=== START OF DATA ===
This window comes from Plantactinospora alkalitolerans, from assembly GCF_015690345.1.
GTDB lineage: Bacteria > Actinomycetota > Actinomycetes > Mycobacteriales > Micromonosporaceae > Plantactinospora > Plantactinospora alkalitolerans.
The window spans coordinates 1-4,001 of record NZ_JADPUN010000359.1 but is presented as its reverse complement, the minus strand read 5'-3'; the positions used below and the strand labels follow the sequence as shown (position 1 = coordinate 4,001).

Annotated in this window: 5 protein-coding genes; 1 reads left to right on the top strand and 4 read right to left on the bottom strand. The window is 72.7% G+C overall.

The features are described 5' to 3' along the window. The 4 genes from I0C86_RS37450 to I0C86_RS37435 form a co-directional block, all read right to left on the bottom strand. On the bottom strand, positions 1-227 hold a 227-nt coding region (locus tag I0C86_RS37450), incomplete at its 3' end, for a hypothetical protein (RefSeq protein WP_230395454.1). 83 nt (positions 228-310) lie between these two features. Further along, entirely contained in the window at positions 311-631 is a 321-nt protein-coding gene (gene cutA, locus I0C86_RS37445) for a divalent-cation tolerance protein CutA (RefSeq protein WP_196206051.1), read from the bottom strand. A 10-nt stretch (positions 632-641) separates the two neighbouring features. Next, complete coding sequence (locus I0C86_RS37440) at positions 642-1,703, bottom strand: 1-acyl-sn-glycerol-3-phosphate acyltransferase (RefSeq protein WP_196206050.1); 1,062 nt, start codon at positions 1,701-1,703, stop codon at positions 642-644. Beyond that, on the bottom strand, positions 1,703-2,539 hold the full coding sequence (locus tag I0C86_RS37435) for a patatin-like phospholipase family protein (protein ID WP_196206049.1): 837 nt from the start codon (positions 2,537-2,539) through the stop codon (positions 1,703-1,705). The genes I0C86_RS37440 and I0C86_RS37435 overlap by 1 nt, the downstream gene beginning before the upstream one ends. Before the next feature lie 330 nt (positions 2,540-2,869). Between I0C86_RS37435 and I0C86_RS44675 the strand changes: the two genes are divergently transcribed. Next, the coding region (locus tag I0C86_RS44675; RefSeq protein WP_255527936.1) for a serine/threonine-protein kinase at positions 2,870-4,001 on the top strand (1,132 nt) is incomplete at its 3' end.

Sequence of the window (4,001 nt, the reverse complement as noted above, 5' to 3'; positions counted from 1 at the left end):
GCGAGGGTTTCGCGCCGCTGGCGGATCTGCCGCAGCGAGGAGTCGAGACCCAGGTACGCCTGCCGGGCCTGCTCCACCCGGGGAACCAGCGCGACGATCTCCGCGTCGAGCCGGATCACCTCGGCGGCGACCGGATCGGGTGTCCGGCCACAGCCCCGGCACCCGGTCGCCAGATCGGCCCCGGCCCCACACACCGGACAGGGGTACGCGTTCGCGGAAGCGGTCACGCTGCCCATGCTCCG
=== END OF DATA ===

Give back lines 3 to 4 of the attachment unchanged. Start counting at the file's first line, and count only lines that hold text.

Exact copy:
The window spans coordinates 1-4,001 of record NZ_JADPUN010000359.1 but is presented as its reverse complement, the minus strand read 5'-3'; the positions used below and the strand labels follow the sequence as shown (position 1 = coordinate 4,001).

Annotated in this window: 5 protein-coding genes; 1 reads left to right on the top strand and 4 read right to left on the bottom strand. The window is 72.7% G+C overall.